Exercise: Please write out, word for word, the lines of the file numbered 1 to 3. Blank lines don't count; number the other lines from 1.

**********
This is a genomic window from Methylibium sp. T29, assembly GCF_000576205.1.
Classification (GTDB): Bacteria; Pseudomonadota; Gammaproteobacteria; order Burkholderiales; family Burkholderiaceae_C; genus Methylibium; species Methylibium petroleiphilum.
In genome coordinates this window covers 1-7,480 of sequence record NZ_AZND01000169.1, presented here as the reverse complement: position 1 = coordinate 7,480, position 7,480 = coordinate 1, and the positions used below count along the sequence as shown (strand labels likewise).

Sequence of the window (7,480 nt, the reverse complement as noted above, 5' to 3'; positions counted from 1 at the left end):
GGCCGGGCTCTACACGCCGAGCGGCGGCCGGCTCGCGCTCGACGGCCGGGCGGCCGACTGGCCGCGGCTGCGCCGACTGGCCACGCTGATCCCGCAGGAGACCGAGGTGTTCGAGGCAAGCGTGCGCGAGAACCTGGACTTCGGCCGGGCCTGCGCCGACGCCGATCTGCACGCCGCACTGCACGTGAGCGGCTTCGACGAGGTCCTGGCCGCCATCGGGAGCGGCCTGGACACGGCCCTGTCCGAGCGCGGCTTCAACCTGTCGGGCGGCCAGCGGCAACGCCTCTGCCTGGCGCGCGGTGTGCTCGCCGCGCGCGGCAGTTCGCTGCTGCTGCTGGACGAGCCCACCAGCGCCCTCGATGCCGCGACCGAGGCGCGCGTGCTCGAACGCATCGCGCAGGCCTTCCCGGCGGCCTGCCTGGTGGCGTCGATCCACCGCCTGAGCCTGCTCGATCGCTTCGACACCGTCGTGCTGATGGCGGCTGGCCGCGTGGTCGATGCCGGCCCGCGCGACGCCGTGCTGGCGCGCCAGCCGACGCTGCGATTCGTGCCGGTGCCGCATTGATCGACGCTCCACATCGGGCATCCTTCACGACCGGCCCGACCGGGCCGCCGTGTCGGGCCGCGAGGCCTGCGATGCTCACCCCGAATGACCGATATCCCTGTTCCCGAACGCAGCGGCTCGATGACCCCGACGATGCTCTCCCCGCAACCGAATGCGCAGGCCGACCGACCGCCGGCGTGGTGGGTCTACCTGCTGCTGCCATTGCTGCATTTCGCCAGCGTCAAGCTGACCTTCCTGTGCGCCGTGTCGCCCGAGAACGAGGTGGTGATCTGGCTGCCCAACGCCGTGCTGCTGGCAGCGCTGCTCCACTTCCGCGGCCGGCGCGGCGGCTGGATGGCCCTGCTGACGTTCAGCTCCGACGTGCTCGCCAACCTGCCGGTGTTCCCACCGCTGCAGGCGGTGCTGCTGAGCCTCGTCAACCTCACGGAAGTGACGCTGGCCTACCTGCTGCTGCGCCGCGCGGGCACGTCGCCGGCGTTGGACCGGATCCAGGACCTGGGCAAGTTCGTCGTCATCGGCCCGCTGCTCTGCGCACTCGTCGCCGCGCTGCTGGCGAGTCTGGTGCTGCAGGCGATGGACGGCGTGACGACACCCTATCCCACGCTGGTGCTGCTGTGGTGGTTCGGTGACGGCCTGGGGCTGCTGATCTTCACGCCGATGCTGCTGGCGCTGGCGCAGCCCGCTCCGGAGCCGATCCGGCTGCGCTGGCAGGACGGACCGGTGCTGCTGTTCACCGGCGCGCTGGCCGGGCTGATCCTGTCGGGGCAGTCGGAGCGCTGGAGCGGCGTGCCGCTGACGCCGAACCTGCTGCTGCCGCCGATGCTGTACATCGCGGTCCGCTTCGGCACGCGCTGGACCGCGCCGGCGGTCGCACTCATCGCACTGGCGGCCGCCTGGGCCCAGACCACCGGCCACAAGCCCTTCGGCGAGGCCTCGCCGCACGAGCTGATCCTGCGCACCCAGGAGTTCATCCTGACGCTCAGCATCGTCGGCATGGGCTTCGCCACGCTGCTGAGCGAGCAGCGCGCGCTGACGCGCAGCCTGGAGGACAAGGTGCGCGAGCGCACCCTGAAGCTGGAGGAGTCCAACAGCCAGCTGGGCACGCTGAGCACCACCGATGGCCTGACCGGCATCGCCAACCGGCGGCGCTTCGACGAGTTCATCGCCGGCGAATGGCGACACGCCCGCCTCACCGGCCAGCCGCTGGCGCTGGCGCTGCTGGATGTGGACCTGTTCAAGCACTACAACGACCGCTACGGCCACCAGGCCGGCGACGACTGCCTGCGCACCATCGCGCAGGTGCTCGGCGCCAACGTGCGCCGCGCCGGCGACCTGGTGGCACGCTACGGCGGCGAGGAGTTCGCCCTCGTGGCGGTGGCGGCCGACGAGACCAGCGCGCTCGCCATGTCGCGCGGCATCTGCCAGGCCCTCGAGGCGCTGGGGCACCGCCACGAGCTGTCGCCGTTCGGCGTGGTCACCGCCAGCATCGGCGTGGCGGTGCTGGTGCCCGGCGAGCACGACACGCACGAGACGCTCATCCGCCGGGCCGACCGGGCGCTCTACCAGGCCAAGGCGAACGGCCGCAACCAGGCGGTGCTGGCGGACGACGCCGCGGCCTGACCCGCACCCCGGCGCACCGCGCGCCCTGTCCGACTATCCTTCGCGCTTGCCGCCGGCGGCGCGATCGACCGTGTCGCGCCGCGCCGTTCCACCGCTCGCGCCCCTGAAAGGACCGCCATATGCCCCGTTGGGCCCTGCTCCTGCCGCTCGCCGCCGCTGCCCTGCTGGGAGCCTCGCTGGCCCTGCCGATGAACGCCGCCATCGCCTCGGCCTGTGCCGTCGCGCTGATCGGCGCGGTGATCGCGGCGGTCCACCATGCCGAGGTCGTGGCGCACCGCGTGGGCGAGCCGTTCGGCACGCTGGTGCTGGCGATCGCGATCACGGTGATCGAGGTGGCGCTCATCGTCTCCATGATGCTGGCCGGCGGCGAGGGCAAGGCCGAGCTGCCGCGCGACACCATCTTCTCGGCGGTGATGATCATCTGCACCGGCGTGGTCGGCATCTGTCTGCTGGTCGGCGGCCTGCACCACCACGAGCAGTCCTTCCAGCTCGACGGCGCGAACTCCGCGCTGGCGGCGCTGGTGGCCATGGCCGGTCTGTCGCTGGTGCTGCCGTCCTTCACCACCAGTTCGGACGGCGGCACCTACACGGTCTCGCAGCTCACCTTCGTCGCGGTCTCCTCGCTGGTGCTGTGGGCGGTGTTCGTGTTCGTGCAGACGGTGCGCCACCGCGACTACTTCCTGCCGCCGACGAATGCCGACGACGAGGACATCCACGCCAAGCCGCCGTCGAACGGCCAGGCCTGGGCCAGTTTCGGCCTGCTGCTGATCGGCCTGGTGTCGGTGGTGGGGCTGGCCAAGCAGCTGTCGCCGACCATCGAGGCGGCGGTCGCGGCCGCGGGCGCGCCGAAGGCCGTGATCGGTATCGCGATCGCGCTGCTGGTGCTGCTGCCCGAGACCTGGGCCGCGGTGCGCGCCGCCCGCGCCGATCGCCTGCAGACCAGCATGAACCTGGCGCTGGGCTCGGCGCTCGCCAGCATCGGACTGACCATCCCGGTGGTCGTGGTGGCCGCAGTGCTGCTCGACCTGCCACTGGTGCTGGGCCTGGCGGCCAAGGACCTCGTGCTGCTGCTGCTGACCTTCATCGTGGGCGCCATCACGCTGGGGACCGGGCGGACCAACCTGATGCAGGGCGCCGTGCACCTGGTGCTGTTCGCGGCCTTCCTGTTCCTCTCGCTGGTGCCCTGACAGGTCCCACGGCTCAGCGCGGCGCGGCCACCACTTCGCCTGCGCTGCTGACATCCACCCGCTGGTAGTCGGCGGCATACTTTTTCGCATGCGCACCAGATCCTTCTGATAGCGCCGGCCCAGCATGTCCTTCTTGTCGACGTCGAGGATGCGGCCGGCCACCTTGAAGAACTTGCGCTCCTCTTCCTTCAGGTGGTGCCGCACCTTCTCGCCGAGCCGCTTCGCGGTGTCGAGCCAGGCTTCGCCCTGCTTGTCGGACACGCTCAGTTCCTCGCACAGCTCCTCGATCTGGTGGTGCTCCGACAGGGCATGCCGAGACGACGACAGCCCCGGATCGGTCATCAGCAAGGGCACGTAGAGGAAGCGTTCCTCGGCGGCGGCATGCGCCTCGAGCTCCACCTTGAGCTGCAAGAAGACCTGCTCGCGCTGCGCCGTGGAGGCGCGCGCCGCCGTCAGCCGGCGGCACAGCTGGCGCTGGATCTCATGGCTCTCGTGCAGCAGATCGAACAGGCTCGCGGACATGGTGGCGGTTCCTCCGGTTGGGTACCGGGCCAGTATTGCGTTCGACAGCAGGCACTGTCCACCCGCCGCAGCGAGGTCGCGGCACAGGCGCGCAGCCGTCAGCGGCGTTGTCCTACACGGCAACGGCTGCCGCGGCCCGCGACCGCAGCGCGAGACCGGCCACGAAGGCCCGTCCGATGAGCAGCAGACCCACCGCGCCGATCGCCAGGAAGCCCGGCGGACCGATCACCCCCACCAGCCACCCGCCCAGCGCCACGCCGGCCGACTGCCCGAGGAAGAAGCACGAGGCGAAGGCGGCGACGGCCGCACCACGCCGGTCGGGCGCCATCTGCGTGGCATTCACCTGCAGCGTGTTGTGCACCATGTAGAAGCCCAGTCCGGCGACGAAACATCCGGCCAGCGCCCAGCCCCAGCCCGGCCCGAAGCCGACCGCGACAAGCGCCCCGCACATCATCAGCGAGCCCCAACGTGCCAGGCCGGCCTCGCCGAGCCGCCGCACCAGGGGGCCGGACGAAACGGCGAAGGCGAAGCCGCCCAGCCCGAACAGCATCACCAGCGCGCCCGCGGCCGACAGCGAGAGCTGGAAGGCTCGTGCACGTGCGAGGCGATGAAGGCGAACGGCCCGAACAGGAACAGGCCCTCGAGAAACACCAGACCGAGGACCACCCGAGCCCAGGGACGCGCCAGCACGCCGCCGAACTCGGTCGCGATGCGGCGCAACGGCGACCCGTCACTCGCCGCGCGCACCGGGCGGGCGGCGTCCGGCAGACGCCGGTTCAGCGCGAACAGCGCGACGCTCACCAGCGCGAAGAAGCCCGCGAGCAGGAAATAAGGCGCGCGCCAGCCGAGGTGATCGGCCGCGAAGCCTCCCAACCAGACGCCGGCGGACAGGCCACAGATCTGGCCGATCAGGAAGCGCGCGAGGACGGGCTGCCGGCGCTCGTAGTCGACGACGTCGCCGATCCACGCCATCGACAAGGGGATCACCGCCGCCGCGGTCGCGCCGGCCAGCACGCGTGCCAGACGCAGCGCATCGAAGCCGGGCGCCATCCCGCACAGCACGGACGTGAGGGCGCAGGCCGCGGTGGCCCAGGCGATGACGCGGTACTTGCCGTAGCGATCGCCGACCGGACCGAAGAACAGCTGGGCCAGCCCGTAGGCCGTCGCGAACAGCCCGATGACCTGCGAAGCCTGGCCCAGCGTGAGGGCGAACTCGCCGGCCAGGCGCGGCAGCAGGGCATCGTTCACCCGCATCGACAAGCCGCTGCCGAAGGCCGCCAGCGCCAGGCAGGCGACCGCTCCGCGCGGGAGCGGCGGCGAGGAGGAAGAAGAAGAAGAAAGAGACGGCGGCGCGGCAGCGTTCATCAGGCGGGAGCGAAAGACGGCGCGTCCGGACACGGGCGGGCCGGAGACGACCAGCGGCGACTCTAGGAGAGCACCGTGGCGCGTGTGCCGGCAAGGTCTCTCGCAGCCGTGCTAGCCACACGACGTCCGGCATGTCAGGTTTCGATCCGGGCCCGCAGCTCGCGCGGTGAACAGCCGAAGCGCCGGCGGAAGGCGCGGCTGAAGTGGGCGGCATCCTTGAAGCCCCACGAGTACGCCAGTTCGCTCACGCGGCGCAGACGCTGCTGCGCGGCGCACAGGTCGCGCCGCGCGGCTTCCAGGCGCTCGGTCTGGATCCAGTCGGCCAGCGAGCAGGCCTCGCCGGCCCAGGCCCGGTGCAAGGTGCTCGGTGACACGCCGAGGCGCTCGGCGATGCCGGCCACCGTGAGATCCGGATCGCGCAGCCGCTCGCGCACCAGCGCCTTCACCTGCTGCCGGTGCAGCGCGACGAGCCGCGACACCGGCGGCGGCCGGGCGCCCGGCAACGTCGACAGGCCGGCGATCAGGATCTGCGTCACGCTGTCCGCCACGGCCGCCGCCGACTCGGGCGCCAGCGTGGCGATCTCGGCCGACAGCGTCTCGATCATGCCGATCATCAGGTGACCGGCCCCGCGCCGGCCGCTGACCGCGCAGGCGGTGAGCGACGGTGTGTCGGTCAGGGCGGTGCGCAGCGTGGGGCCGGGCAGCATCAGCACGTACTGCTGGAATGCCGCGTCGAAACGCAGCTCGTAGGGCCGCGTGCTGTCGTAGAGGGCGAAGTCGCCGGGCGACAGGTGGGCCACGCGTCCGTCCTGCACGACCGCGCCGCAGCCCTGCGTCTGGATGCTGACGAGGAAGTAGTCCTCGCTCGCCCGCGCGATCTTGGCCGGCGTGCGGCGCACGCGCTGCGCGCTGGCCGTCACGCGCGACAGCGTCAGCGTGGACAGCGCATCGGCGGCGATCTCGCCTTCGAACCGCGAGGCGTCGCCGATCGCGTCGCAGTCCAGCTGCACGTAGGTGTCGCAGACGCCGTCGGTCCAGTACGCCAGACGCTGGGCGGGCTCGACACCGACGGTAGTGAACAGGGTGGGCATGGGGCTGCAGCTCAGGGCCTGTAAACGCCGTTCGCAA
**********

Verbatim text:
This is a genomic window from Methylibium sp. T29, assembly GCF_000576205.1.
Classification (GTDB): Bacteria; Pseudomonadota; Gammaproteobacteria; order Burkholderiales; family Burkholderiaceae_C; genus Methylibium; species Methylibium petroleiphilum.
In genome coordinates this window covers 1-7,480 of sequence record NZ_AZND01000169.1, presented here as the reverse complement: position 1 = coordinate 7,480, position 7,480 = coordinate 1, and the positions used below count along the sequence as shown (strand labels likewise).